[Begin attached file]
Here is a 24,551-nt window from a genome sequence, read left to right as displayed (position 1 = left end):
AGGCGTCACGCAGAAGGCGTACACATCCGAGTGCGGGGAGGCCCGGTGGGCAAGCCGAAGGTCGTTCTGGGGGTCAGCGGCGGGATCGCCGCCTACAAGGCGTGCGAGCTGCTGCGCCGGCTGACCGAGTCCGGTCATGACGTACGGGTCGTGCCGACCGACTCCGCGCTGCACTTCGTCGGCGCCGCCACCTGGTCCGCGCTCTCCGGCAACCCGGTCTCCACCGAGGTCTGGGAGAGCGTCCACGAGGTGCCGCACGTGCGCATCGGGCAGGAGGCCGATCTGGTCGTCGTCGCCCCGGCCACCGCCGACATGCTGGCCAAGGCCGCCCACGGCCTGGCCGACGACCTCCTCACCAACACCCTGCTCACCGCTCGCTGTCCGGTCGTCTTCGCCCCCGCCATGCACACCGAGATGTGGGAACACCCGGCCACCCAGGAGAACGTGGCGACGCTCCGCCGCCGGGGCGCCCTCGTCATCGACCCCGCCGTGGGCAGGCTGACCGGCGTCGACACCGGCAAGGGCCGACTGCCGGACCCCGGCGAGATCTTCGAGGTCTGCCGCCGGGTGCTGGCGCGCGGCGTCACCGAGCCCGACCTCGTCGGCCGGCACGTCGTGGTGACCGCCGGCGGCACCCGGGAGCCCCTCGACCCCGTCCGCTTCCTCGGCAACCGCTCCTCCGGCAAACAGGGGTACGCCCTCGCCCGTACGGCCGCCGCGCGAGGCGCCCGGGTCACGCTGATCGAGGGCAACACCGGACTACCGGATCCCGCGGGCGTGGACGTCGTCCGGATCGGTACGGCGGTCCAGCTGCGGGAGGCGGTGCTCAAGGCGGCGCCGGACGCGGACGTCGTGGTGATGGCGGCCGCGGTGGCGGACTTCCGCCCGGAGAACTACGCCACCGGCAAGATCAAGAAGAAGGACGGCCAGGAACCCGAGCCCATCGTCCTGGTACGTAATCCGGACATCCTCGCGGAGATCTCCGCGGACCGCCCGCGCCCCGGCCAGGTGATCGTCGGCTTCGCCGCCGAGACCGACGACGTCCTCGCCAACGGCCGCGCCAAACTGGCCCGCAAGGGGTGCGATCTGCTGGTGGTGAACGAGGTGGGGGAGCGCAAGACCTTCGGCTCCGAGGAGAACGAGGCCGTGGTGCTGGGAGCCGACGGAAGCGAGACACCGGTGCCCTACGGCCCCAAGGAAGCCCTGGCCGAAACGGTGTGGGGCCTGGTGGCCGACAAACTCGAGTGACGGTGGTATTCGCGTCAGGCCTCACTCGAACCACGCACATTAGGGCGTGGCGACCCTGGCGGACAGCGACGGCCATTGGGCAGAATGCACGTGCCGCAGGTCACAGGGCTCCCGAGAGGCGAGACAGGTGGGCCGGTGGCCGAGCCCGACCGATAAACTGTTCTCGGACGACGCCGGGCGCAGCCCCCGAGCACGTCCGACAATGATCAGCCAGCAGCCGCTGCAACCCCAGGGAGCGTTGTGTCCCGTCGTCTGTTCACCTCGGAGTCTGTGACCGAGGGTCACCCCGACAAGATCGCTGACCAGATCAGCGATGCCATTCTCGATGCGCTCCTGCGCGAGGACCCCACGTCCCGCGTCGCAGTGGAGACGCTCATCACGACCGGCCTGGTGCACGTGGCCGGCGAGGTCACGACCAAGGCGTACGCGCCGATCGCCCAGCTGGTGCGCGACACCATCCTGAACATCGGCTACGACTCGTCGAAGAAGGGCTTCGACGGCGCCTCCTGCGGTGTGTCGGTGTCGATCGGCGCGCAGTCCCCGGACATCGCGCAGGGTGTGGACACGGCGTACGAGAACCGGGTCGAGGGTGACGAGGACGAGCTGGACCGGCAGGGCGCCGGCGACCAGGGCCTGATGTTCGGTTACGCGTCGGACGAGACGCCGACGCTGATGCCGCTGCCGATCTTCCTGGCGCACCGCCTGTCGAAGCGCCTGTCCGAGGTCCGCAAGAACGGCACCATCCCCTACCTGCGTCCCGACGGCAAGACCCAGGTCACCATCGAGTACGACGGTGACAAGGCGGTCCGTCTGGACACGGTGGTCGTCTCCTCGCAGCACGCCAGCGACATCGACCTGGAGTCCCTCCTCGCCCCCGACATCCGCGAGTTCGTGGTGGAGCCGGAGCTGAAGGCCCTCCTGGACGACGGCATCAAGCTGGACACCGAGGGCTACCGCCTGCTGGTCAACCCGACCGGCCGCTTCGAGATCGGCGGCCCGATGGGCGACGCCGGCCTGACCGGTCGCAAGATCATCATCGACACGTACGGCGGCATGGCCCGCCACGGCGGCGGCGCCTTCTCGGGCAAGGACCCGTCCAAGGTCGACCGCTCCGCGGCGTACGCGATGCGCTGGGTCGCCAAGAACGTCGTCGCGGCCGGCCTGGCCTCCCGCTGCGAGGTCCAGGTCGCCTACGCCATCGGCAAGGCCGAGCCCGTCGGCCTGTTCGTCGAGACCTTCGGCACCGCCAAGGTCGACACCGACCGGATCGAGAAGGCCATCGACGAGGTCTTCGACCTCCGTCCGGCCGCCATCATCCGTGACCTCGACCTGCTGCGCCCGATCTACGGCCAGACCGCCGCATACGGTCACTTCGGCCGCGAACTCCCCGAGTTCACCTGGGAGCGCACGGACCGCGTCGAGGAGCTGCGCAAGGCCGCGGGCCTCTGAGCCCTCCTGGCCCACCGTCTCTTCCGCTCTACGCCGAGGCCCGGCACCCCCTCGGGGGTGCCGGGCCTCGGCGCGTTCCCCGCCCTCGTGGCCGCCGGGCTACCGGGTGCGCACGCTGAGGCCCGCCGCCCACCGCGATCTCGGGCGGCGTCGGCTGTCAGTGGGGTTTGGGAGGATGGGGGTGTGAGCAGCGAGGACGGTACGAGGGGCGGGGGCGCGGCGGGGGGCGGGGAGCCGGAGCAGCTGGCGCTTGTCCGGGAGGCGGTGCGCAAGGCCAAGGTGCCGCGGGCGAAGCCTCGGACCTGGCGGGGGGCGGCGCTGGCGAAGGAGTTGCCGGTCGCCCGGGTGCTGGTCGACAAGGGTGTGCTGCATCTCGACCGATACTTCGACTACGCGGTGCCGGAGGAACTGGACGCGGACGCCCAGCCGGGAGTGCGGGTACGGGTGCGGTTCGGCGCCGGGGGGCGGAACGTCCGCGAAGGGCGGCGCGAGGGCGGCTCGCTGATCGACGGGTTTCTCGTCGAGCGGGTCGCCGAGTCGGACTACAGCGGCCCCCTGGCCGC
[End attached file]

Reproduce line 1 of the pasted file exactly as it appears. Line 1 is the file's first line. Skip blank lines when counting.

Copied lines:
Here is a 24,551-nt window from a genome sequence, read left to right as displayed (position 1 = left end):